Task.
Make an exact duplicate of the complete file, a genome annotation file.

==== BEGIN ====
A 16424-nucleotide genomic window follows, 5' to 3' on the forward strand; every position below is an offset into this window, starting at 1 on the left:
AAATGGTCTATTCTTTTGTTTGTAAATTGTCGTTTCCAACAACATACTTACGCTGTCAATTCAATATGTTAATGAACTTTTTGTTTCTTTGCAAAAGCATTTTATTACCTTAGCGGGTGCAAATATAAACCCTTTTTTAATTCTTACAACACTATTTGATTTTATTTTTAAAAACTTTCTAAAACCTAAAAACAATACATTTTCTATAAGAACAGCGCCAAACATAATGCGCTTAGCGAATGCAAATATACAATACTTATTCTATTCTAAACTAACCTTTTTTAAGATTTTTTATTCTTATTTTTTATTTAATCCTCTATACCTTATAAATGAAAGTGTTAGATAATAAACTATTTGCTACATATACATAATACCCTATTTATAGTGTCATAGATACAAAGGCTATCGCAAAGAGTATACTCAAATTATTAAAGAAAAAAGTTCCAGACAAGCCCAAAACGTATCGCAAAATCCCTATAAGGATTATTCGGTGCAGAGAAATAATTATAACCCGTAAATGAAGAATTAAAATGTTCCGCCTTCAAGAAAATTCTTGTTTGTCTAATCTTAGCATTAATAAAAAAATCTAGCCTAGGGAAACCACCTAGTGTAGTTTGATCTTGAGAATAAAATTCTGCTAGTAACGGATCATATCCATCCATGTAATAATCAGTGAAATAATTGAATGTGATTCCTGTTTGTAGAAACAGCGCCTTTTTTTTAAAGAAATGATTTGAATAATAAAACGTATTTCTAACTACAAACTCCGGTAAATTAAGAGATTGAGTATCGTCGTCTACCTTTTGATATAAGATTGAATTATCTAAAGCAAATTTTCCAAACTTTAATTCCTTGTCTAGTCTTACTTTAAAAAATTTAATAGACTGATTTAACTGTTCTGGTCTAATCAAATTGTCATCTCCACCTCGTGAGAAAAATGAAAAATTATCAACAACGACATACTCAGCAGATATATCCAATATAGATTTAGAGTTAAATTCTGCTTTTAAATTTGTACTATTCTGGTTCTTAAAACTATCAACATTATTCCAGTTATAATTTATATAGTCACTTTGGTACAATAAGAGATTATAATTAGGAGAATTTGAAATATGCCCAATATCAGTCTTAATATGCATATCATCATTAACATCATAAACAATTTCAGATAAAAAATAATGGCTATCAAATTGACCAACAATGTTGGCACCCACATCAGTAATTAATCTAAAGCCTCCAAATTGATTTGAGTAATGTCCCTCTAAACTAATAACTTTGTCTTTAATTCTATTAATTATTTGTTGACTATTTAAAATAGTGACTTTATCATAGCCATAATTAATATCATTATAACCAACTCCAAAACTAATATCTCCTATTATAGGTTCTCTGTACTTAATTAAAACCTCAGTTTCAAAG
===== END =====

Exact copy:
A 16424-nucleotide genomic window follows, 5' to 3' on the forward strand; every position below is an offset into this window, starting at 1 on the left:
AAATGGTCTATTCTTTTGTTTGTAAATTGTCGTTTCCAACAACATACTTACGCTGTCAATTCAATATGTTAATGAACTTTTTGTTTCTTTGCAAAAGCATTTTATTACCTTAGCGGGTGCAAATATAAACCCTTTTTTAATTCTTACAACACTATTTGATTTTATTTTTAAAAACTTTCTAAAACCTAAAAACAATACATTTTCTATAAGAACAGCGCCAAACATAATGCGCTTAGCGAATGCAAATATACAATACTTATTCTATTCTAAACTAACCTTTTTTAAGATTTTTTATTCTTATTTTTTATTTAATCCTCTATACCTTATAAATGAAAGTGTTAGATAATAAACTATTTGCTACATATACATAATACCCTATTTATAGTGTCATAGATACAAAGGCTATCGCAAAGAGTATACTCAAATTATTAAAGAAAAAAGTTCCAGACAAGCCCAAAACGTATCGCAAAATCCCTATAAGGATTATTCGGTGCAGAGAAATAATTATAACCCGTAAATGAAGAATTAAAATGTTCCGCCTTCAAGAAAATTCTTGTTTGTCTAATCTTAGCATTAATAAAAAAATCTAGCCTAGGGAAACCACCTAGTGTAGTTTGATCTTGAGAATAAAATTCTGCTAGTAACGGATCATATCCATCCATGTAATAATCAGTGAAATAATTGAATGTGATTCCTGTTTGTAGAAACAGCGCCTTTTTTTTAAAGAAATGATTTGAATAATAAAACGTATTTCTAACTACAAACTCCGGTAAATTAAGAGATTGAGTATCGTCGTCTACCTTTTGATATAAGATTGAATTATCTAAAGCAAATTTTCCAAACTTTAATTCCTTGTCTAGTCTTACTTTAAAAAATTTAATAGACTGATTTAACTGTTCTGGTCTAATCAAATTGTCATCTCCACCTCGTGAGAAAAATGAAAAATTATCAACAACGACATACTCAGCAGATATATCCAATATAGATTTAGAGTTAAATTCTGCTTTTAAATTTGTACTATTCTGGTTCTTAAAACTATCAACATTATTCCAGTTATAATTTATATAGTCACTTTGGTACAATAAGAGATTATAATTAGGAGAATTTGAAATATGCCCAATATCAGTCTTAATATGCATATCATCATTAACATCATAAACAATTTCAGATAAAAAATAATGGCTATCAAATTGACCAACAATGTTGGCACCCACATCAGTAATTAATCTAAAGCCTCCAAATTGATTTGAGTAATGTCCCTCTAAACTAATAACTTTGTCTTTAATTCTATTAATTATTTGTTGACTATTTAAAATAGTGACTTTATCATAGCCATAATTAATATCATTATAACCAACTCCAAAACTAATATCTCCTATTATAGGTTCTCTGTACTTAATTAAAACCTCAGTTTCAAAG